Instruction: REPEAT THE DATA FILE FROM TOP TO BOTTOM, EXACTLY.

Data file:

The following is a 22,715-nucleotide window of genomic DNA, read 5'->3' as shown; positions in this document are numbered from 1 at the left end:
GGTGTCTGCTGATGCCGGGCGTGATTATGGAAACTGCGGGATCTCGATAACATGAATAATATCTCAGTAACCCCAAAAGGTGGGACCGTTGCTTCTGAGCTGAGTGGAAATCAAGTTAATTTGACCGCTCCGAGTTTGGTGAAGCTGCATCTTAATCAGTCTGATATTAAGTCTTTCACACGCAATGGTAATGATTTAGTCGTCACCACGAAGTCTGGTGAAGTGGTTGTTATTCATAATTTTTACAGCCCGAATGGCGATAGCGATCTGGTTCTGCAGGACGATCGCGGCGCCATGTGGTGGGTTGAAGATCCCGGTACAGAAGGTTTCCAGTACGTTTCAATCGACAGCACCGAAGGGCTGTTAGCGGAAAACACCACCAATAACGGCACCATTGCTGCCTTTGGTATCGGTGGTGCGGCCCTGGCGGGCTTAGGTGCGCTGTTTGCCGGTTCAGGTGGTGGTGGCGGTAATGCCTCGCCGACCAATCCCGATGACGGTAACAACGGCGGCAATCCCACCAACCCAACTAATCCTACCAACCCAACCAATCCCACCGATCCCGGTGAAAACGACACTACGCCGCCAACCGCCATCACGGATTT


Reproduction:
The following is a 22,715-nucleotide window of genomic DNA, read 5'->3' as shown; positions in this document are numbered from 1 at the left end:
GGTGTCTGCTGATGCCGGGCGTGATTATGGAAACTGCGGGATCTCGATAACATGAATAATATCTCAGTAACCCCAAAAGGTGGGACCGTTGCTTCTGAGCTGAGTGGAAATCAAGTTAATTTGACCGCTCCGAGTTTGGTGAAGCTGCATCTTAATCAGTCTGATATTAAGTCTTTCACACGCAATGGTAATGATTTAGTCGTCACCACGAAGTCTGGTGAAGTGGTTGTTATTCATAATTTTTACAGCCCGAATGGCGATAGCGATCTGGTTCTGCAGGACGATCGCGGCGCCATGTGGTGGGTTGAAGATCCCGGTACAGAAGGTTTCCAGTACGTTTCAATCGACAGCACCGAAGGGCTGTTAGCGGAAAACACCACCAATAACGGCACCATTGCTGCCTTTGGTATCGGTGGTGCGGCCCTGGCGGGCTTAGGTGCGCTGTTTGCCGGTTCAGGTGGTGGTGGCGGTAATGCCTCGCCGACCAATCCCGATGACGGTAACAACGGCGGCAATCCCACCAACCCAACTAATCCTACCAACCCAACCAATCCCACCGATCCCGGTGAAAACGACACTACGCCGCCAACCGCCATCACGGATTT